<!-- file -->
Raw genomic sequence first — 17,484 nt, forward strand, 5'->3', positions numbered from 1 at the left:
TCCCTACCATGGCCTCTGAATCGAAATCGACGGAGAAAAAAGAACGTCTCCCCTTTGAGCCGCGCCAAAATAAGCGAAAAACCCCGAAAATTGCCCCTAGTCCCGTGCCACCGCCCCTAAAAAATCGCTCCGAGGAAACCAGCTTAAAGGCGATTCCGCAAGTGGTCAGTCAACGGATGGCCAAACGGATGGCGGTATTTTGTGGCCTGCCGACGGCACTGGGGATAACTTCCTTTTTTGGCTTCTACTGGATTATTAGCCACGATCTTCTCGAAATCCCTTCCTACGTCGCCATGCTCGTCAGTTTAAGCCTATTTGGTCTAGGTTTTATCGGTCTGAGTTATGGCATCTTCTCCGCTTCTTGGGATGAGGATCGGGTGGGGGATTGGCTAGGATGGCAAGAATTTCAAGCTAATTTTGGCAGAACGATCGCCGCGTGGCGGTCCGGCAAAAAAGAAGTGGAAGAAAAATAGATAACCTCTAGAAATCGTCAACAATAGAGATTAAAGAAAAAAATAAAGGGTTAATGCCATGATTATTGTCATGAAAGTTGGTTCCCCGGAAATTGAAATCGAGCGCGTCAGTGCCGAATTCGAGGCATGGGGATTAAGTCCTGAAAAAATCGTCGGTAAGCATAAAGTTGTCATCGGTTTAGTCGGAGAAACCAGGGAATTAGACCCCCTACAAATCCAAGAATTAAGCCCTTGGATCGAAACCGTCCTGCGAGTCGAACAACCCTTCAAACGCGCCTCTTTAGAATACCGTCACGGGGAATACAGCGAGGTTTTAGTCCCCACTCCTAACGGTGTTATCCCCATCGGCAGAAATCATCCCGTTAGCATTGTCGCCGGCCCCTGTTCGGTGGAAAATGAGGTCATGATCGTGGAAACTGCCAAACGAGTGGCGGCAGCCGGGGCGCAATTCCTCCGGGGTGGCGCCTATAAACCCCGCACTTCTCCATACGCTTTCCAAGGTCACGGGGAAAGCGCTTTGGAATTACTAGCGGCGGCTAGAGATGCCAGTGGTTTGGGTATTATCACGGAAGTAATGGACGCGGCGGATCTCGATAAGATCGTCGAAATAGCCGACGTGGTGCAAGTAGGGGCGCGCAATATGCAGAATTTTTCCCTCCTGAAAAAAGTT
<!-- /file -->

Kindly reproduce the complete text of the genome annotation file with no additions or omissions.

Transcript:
Raw genomic sequence first — 17,484 nt, forward strand, 5'->3', positions numbered from 1 at the left:
TCCCTACCATGGCCTCTGAATCGAAATCGACGGAGAAAAAAGAACGTCTCCCCTTTGAGCCGCGCCAAAATAAGCGAAAAACCCCGAAAATTGCCCCTAGTCCCGTGCCACCGCCCCTAAAAAATCGCTCCGAGGAAACCAGCTTAAAGGCGATTCCGCAAGTGGTCAGTCAACGGATGGCCAAACGGATGGCGGTATTTTGTGGCCTGCCGACGGCACTGGGGATAACTTCCTTTTTTGGCTTCTACTGGATTATTAGCCACGATCTTCTCGAAATCCCTTCCTACGTCGCCATGCTCGTCAGTTTAAGCCTATTTGGTCTAGGTTTTATCGGTCTGAGTTATGGCATCTTCTCCGCTTCTTGGGATGAGGATCGGGTGGGGGATTGGCTAGGATGGCAAGAATTTCAAGCTAATTTTGGCAGAACGATCGCCGCGTGGCGGTCCGGCAAAAAAGAAGTGGAAGAAAAATAGATAACCTCTAGAAATCGTCAACAATAGAGATTAAAGAAAAAAATAAAGGGTTAATGCCATGATTATTGTCATGAAAGTTGGTTCCCCGGAAATTGAAATCGAGCGCGTCAGTGCCGAATTCGAGGCATGGGGATTAAGTCCTGAAAAAATCGTCGGTAAGCATAAAGTTGTCATCGGTTTAGTCGGAGAAACCAGGGAATTAGACCCCCTACAAATCCAAGAATTAAGCCCTTGGATCGAAACCGTCCTGCGAGTCGAACAACCCTTCAAACGCGCCTCTTTAGAATACCGTCACGGGGAATACAGCGAGGTTTTAGTCCCCACTCCTAACGGTGTTATCCCCATCGGCAGAAATCATCCCGTTAGCATTGTCGCCGGCCCCTGTTCGGTGGAAAATGAGGTCATGATCGTGGAAACTGCCAAACGAGTGGCGGCAGCCGGGGCGCAATTCCTCCGGGGTGGCGCCTATAAACCCCGCACTTCTCCATACGCTTTCCAAGGTCACGGGGAAAGCGCTTTGGAATTACTAGCGGCGGCTAGAGATGCCAGTGGTTTGGGTATTATCACGGAAGTAATGGACGCGGCGGATCTCGATAAGATCGTCGAAATAGCCGACGTGGTGCAAGTAGGGGCGCGCAATATGCAGAATTTTTCCCTCCTGAAAAAAGTT